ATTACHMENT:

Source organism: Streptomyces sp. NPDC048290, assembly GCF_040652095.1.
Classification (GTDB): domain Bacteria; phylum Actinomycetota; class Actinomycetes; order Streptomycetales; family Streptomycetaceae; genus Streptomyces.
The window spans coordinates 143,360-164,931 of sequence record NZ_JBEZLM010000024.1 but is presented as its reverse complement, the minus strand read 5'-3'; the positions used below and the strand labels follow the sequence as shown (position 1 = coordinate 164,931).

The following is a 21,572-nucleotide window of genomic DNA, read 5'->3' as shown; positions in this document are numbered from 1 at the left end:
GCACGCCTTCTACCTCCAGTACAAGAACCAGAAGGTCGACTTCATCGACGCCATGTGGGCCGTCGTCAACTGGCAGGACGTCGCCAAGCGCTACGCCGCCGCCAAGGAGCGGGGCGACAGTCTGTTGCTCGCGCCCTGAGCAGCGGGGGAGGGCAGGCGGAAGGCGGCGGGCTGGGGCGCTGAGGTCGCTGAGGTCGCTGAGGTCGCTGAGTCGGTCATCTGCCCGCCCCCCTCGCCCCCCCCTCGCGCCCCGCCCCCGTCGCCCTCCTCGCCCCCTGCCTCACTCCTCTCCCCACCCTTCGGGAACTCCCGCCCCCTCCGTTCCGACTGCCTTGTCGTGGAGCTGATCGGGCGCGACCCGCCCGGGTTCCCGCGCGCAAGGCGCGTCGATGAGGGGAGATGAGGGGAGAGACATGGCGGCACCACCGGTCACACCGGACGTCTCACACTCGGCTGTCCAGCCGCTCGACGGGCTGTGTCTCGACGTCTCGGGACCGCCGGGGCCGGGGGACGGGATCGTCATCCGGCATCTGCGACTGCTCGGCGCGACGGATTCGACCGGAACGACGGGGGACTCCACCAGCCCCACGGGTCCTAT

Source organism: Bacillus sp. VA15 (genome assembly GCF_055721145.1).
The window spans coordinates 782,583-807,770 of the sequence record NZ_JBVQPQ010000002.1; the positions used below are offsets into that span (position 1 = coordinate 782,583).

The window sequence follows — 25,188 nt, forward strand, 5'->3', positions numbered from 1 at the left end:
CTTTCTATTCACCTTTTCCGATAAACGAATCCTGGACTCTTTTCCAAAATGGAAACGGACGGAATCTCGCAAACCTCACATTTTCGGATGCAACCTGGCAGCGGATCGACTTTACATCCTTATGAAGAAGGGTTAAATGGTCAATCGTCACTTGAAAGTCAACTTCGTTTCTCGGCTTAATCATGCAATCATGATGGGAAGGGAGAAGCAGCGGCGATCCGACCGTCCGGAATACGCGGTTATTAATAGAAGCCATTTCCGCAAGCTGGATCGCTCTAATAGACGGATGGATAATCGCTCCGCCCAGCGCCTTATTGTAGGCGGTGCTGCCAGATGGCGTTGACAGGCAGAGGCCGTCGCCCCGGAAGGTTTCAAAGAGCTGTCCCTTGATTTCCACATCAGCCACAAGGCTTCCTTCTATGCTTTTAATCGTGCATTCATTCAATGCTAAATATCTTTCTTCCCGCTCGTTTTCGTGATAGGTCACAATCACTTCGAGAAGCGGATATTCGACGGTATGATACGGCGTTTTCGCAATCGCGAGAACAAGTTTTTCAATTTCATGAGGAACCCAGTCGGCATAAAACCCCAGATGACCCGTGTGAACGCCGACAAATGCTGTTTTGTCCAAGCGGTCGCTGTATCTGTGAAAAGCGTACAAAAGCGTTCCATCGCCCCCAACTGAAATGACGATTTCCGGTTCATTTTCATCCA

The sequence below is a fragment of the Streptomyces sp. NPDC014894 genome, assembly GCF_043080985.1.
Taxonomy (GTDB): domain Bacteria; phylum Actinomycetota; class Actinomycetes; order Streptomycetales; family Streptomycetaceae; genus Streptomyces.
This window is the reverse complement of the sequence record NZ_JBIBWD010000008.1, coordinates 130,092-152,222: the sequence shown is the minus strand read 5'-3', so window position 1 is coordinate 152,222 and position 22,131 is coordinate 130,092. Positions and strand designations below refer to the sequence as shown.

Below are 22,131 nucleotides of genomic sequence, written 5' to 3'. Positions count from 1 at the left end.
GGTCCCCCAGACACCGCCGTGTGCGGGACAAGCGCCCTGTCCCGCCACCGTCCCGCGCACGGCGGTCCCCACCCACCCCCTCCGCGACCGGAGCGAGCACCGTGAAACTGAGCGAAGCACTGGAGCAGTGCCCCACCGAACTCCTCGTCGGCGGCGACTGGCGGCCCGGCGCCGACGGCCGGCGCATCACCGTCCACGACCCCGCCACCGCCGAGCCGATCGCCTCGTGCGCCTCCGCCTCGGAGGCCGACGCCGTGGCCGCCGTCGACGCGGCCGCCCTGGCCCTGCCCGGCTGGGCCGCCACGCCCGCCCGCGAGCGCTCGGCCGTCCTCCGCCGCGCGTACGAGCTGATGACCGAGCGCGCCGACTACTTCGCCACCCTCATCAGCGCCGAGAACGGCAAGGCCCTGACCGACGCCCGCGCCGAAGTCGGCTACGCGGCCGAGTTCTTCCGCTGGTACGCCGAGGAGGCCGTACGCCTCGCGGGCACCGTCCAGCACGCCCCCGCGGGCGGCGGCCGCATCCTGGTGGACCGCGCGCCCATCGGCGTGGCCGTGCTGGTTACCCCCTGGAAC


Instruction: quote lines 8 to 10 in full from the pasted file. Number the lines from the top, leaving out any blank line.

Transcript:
The window sequence follows — 25,188 nt, forward strand, 5'->3', positions numbered from 1 at the left end:
CTTTCTATTCACCTTTTCCGATAAACGAATCCTGGACTCTTTTCCAAAATGGAAACGGACGGAATCTCGCAAACCTCACATTTTCGGATGCAACCTGGCAGCGGATCGACTTTACATCCTTATGAAGAAGGGTTAAATGGTCAATCGTCACTTGAAAGTCAACTTCGTTTCTCGGCTTAATCATGCAATCATGATGGGAAGGGAGAAGCAGCGGCGATCCGACCGTCCGGAATACGCGGTTATTAATAGAAGCCATTTCCGCAAGCTGGATCGCTCTAATAGACGGATGGATAATCGCTCCGCCCAGCGCCTTATTGTAGGCGGTGCTGCCAGATGGCGTTGACAGGCAGAGGCCGTCGCCCCGGAAGGTTTCAAAGAGCTGTCCCTTGATTTCCACATCAGCCACAAGGCTTCCTTCTATGCTTTTAATCGTGCATTCATTCAATGCTAAATATCTTTCTTCCCGCTCGTTTTCGTGATAGGTCACAATCACTTCGAGAAGCGGATATTCGACGGTATGATACGGCGTTTTCGCAATCGCGAGAACAAGTTTTTCAATTTCATGAGGAACCCAGTCGGCATAAAACCCCAGATGACCCGTGTGAACGCCGACAAATGCTGTTTTGTCCAAGCGGTCGCTGTATCTGTGAAAAGCGTACAAAAGCGTTCCATCGCCCCCAACTGAAATGACGATTTCCGGTTCATTTTCATCCA

The sequence below is a fragment of the Streptomyces sp. NPDC014894 genome, assembly GCF_043080985.1.